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STACEY ABRAMS, VOTING RIGHTS ACTIVIST: They are feckless hypocrites who would rather win an election than help the people of Georgia and do their jobs.
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TUR: That was Stacey Abrams talking about Republican senators Kelly Loeffler and David Perdue who reverse their stances on COVID-19 relief in order to fall in line with the President. Notably of course they're both in tight races in next week's run offs in Georgia.
Politico describing the move this way. Trump's demands have put Republicans in a bind, forcing them to either tack on hundreds of billions of dollars to the coronavirus deal, or buck the president and his legion of diehard devotees.
Back with us again tonight, Tim Miller, a contributor to The Bulwark and the former communications director for Jeb Bush and we welcome to the broadcast Greg Bluestein, political reporter for the Atlanta Journal-Constitution. Welcome, guys.
Greg, no one knows Georgia politics better than new this race is certainly very tight. Where do things stand right now?
GREG BLUESTEIN, ATLANTA JOURNAL-CONSTITUTION POLITICAL REPORTER: Raise your type. Both campaigns see this as basically, I should say all four campaigns to this is basically a toss up right now, going into the final week of the campaign. President Trump's visit is going to be a pivotal moment. He's coming on the runoff eve on Monday the night before the election, and Republicans are making on huge Election Day turnout to overcome what appears to be a democratic advantage and early votes. So that will be a make or break moment for Republicans here.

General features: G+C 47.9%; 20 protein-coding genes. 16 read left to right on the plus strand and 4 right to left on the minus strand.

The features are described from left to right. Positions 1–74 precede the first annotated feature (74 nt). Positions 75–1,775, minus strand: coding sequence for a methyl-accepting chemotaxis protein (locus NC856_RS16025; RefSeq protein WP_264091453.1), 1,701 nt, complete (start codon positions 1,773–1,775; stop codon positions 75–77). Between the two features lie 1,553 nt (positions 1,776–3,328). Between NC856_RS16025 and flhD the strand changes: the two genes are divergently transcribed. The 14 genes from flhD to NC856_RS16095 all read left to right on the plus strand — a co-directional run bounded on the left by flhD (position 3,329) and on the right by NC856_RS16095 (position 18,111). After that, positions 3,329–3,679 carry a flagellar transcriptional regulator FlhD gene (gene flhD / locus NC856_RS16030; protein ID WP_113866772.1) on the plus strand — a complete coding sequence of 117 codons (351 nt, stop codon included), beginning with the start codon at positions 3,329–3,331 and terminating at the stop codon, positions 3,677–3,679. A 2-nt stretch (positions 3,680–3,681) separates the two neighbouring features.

TUR: Is it going to be about those voters who voted for Joe Biden and then voted for the two republicans in the general election or is it going to be about turnout more democrats suddenly turning out then Republican voters, Greg.
BLUESTEIN: It's the latter. This is all about voter mobilization, voter energy -- energizing that core of 2.5 million voters, those pools that each campaign has. You know, the general election was basically split down the middle of Joe Biden getting a 12,000 vote victory in Georgia. So both can all four candidates, though two tickets are essentially going after energizing those core supporters rather than persuading the few undecided voters to get back out there.
TUR: How significant are the gymnastics that both Republican senators need to do, Tim, in order to fall in line with the president. Now both of them suddenly having to say that they support $2,000 checks when they didn't initially?
TIM MILLER, THE BULWARK CONTRIBUTOR: Look, I agree with Greg, I think on balances the turnout play. And so I don't think it's particularly significant with regards to turning up voters. And if anything, all the drama and craziness around this has made this the most well known runoff election probably in the history of this country. I you know, I think that a lot of the Republicans in Georgia are obviously very well familiar with what's at stake here, because of all the drama and discussion around it.